Nebraska, though, didn’t have the toughest Big 12 schedule, and there more than a few who thought Big Red should have been the fourth-best No. 1 seed instead of third. The semi-home court may help, though it may also be hard for local fans to bring themselves to root for Nebraska to do anything but crash and burn.
Oklahoma will present the same quandary for Missouri ticketbuyers, but the biggest problem for the Sooners will be Notre Dame. Irish coach Muffet McGraw is known for her postseason magic, and she’s got freshman sensation Skylar Diggins to lead her 29-5 team.
It’s no accident Oklahoma has twice as many losses, and the Sooners will be 25-11 after this one – and then the Irish will take down Nebraska and move on to the Final Four.
This is not the Tennessee of myth and legend, as the Volunteers don’t have a point guard and don’t have overwhelming talent. They are also very young, but then again Pat Summit has won 106 NCAA tournament games – yes, that’s right, 106 tournament games – so she has an idea of what to do at this level.
Tennessee also got eliminated in the first round last year, a whip that Summit has not been shy about applying to her sometimes struggling charges. Still, there are only two losses on the season, and the Volunteers won their first two tourney games by a total 61 points, so they’re playing pretty well right now.
Baylor didn’t play at all well in Berkeley, really, especially a brutally ugly 49-33 win over hapless Georgetown. In a way, though, that’s good news, because a team will always have a bad game in the tournament, and the trick is to win it. Well, thanks to Brittney Griner blocking 13 shots in the second half (yes, the second half), the Bears survived to play again.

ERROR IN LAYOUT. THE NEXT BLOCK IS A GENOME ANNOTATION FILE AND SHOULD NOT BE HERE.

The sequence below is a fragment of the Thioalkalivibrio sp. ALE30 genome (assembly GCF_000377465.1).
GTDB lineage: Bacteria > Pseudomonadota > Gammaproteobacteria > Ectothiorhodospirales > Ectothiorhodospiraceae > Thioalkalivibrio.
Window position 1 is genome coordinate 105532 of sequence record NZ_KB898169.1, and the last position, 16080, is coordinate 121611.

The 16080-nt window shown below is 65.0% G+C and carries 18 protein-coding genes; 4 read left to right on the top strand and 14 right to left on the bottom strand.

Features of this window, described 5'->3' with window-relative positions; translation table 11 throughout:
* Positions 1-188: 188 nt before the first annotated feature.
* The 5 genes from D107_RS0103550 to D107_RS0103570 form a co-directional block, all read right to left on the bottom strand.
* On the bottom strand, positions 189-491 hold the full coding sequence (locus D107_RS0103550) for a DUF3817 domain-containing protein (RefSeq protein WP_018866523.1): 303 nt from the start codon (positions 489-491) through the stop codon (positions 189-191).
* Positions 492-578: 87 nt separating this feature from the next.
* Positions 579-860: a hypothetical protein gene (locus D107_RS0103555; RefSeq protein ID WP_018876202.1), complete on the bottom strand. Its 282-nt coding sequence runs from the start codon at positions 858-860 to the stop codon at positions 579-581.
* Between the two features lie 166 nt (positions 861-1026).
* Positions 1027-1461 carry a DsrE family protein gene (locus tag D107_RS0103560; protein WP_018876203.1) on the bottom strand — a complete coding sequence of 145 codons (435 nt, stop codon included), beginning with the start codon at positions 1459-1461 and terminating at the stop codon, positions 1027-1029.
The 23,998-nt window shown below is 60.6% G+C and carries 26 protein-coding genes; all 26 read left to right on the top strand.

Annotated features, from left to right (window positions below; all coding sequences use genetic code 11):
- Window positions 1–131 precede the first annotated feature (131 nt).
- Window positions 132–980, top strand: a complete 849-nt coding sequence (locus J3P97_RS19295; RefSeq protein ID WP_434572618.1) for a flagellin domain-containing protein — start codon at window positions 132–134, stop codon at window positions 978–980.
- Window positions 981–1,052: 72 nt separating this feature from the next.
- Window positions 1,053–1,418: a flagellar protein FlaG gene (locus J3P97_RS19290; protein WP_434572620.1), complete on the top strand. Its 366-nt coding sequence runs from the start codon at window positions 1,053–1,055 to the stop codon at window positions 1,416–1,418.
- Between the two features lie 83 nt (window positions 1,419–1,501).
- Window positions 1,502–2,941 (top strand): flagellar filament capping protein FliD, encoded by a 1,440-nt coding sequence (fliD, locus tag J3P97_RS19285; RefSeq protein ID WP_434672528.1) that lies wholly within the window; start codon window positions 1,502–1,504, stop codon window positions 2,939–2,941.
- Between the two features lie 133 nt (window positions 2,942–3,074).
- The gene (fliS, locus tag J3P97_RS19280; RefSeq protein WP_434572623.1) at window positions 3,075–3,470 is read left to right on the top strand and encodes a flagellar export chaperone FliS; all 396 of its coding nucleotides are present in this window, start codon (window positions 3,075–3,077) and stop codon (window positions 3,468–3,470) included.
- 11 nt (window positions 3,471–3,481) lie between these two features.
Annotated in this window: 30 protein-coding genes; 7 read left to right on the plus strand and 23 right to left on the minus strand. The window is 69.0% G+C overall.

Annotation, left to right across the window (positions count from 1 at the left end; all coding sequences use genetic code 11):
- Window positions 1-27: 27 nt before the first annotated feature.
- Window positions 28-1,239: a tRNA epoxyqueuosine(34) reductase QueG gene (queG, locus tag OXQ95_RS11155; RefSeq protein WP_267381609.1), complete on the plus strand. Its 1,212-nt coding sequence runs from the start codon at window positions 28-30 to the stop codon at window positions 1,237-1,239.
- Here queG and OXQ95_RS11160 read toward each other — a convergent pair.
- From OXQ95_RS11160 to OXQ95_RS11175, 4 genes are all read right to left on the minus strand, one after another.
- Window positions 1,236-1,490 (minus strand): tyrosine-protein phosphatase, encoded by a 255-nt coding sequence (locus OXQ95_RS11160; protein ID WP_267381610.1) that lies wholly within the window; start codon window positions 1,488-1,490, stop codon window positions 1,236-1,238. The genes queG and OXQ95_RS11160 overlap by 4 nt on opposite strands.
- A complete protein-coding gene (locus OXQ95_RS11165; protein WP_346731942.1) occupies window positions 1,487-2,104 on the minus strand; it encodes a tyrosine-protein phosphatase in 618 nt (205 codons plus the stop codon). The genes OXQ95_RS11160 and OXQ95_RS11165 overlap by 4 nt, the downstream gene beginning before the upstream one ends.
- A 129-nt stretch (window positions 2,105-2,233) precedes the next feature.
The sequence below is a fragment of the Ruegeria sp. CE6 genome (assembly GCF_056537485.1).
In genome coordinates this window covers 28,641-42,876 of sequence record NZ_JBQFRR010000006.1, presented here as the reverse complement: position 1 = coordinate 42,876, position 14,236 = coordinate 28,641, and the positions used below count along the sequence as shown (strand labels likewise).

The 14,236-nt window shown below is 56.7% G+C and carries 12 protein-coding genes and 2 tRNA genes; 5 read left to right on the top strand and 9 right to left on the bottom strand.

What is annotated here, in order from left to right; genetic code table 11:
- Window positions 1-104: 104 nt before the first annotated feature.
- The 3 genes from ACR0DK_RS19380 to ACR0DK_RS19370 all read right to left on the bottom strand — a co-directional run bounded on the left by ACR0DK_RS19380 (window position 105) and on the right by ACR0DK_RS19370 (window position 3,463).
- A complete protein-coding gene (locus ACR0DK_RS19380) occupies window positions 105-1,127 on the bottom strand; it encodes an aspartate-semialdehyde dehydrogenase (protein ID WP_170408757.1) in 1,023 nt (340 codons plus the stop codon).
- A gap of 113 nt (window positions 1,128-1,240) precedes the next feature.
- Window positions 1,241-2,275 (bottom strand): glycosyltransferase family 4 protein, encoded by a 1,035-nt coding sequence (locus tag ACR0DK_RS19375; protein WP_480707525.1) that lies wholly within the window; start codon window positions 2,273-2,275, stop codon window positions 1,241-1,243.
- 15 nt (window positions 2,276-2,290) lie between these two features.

Now they get Tennessee, a team they lost to in the first game of the season, and Griner has had a full season of college basketball. Call this an upset special, as the MitM fairly glows with the thought of Baylor in Indianapolis.
Of course, even after beating Tennessee, Baylor will have to get by the winner of Duke and San Diego State – and the Bears will have to battle to beat the Blue Devils. Yes, San Diego State has been impressive, but they’ve only beaten two decent but unspectacular BCS teams (underachieving Texas and play-no-one West Virginia) to get this far. Duke will shut down the Aztecs on defense, and get more than enough offense to roll into Monday’s final against Baylor.
Once there, though, the long arms of Brittney Griner will change everything, and Baylor will win close and late.
Oh, excuse me, I drifted off there for a second …
Isn’t UConn in this bracket? So is there a reason to pay attention?
In a word, no. Iowa State barely got by Green Bay, and would have to make 80 percent of its threes to hang with the Huskies, who are better in every department.
So much for the early game Sunday. The late game will pit Florida State and Mississippi State in a battle that features two players fighting for first-round recognition in the WNBA draft: FSU’s Jacinta Monroe and MSU’s Alexis Rack. Florida State will probably win, but watch out for Mississippi State’s Congo connection – and of course, Rack, who could explode for 30 with hardly any provocation.
Then, of course, the winner advances to play UConn on Tuesday, and … sorry, my eyes sort of glazed over then.
What were we talking about?
Wait ‘till next week, and the MitM will be Dead Wrong in Public once more. Until then, wake me when Connecticut isn’t playing.
To read more from Clay Kallam, and more about women’s basketball, go to Full Court Press.